Let’s get this straight. Some former Labour voters are backing the Tories because they think we need a strong and stable leader, while some Tories are switching to the Liberal Democrats because they want to oppose Brexit, and some Liberal Democrats are switching to Labour because they want radicalism, while some former UKIP voters are going back to Labour because they think they’re the party that will deal with their Very Real Concerns, while others are going to the Tories because they’re now the party of Brexit. Meanwhile in some places Greens have stood down to help Labour and Liberal Democrats, while only Liberal Democrats have stood down to help Greens. Oh, and in one corner of Surrey, they’re all either standing down or not campaigning to try and unseat Jeremy Hunt. Does that cover it all? (Apart from voters in Scotland, of course, who have their own programmes of voting behaviour)
In short, it seems we are going back to either the 70s or early 80s, and are merely awaiting the giant ghostly head of Mike Read to descend from the skies and tell us to ‘runaround, now!’ and everyone’s questions will be answered. (Except those of who wonder just how to capture the way he says ‘now’ in conventional letters)
As ever, Saturday is a quiet day on the media front as everyone’s preparing themselves for the Sunday talk shows, and also because the imminent prospect of tonight’s Eurovision Song Contest is capturing attention. After all it has politics, international intrigue, a complex voting system and behaviour, explosions, dancing, exhortations to national pride, cultural diversity, and somewhere buried under all that, there’s a song. And just like British politics, despite years of people trying, no one has yet been able to build a model to predict and explain the result.
Two big differences this year: first the UK becomes the first country to enter the contest after deciding to leave the EU (and sorry Leavers, but the European Broadcasting Union predates and is separate from the EU) and this year, it’s taking place during the general election campaign rather than being part of the post-election comedown party circuit for politicos. It’s not the first time this has happened, but previous times when they have occurred at the same time don’t give us much to go on in terms of patterns. Here, as best as I can tell, are the three times it has happened (I’ve assumed the general election campaign runs for about a month before the date of the election itself):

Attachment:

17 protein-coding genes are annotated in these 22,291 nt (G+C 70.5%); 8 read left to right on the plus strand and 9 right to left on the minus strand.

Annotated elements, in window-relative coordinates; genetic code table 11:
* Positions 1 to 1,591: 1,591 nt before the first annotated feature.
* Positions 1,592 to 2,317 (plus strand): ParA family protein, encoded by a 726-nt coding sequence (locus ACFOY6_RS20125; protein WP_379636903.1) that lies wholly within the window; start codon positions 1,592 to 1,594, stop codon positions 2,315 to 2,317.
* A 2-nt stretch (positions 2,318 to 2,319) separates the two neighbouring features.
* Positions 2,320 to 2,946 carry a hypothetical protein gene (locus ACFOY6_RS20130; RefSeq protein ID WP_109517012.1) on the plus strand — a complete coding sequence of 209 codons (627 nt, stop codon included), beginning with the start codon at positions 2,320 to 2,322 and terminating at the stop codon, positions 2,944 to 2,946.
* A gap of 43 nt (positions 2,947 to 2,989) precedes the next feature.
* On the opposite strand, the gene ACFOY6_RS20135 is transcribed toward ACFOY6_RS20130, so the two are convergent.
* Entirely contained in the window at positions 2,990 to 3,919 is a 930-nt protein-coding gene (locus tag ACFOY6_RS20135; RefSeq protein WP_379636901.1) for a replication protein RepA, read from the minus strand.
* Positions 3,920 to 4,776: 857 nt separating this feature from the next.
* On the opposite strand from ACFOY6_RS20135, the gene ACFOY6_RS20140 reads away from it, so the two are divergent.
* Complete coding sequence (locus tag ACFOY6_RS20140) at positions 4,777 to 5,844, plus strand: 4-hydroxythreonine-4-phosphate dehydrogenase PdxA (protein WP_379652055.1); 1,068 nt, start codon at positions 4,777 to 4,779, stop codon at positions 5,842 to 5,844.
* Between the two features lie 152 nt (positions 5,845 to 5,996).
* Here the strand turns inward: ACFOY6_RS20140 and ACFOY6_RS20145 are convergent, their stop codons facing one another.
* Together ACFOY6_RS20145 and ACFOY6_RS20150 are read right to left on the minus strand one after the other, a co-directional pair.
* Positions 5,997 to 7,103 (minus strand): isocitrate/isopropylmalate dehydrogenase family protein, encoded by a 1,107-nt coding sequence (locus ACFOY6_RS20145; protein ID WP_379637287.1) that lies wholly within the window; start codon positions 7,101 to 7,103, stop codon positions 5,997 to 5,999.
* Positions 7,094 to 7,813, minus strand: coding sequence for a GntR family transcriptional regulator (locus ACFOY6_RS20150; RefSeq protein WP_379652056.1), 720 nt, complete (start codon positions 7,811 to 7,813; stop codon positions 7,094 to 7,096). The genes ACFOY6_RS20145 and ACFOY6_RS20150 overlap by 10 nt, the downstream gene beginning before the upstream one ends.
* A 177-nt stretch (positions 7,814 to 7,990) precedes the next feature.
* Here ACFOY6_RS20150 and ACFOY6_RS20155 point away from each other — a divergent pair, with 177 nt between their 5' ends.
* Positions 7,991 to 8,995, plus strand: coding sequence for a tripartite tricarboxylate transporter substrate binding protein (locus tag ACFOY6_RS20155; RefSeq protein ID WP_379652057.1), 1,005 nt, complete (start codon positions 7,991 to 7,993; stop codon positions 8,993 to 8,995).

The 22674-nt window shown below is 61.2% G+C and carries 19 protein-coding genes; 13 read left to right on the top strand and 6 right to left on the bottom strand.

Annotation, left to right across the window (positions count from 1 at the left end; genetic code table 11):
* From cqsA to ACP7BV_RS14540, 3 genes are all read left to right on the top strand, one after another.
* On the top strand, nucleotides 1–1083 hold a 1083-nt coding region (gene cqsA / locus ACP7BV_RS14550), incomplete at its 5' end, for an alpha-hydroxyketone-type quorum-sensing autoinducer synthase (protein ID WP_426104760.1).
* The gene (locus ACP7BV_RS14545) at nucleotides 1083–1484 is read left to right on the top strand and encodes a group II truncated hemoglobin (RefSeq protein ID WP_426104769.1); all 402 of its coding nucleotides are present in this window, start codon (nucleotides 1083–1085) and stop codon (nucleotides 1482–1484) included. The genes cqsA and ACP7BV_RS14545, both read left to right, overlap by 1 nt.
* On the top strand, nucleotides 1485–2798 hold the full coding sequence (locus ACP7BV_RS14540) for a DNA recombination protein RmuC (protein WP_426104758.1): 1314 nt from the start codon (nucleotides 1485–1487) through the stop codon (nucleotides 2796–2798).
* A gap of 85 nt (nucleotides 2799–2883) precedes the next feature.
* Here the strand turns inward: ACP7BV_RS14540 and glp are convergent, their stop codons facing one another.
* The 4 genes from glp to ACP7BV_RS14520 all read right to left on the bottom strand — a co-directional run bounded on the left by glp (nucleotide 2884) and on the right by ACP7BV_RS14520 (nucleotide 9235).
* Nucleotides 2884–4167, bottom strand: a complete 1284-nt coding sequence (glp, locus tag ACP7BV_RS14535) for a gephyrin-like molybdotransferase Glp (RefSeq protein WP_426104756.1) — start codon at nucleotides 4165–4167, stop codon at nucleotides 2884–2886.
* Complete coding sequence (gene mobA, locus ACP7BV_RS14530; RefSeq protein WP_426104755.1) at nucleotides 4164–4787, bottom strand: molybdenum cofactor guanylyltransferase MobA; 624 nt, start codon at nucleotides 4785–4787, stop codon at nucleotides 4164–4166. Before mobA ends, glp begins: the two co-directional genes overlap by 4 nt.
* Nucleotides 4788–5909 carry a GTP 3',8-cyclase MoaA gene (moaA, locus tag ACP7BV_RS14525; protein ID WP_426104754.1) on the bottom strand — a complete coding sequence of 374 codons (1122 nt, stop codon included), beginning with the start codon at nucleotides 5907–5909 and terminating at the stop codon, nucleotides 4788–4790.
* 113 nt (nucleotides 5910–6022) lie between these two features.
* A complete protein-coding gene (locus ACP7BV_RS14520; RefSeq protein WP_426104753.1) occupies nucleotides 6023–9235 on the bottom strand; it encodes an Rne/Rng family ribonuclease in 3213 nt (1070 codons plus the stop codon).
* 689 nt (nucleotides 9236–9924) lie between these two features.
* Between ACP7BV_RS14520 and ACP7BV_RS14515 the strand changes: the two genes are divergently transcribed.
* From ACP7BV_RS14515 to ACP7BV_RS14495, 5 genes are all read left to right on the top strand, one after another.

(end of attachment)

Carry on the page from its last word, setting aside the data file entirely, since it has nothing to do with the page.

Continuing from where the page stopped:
2001: Hosted in Sweden, won by Estonia (Tanel & Dave with 2XL – ‘Everybody’), UK placed 15th (Lindsay Dracass – ‘No Dream Impossible’)
1987: Hosted in Belgium, won by Ireland (Johnny Logan – ‘Hold Me Now’), UK placed 13th (Rikki – ‘Only The Light’)
1966: Hosted in Luxembourg, won by Austria (Udo Jürgens – ‘Merci, Chérie’), UK placed 9th (Kenneth McKellar – ‘A Man Without Love)
I see two patterns in this data for election campaign Eurovisions: the UK has a rather middling performance and the winner is a first of some sort. Austria and Estonia had their first wins, and Johnny Logan was the first (and still only) singer to win the contest twice. Not that there’s much data to make that prediction on, of course.
If you think you can make better predictions on obscure election-related topics, then don’t forget my election prediction competition will be running until polls close.
Finally, it’s time for today’s Election Leaflet Of The Day, which today appears to be a response to my plea yesterday to tie together UKIP and the Tories into their own coalition of chaos. It’s from the Liberal Democrats and delivered in Portsmouth South but appears to be a part of the national campaign as there’s no mention of a candidate’s name on there (Gerald Vernon-Jackson is the candidate there). It’s a start at setting out a message, but how much is it going to be repeated?Right, I’m off to find out what the odds are on Johnny Logan becoming Prime Minister. See you tomorrow, when we’ll be at the halfway point!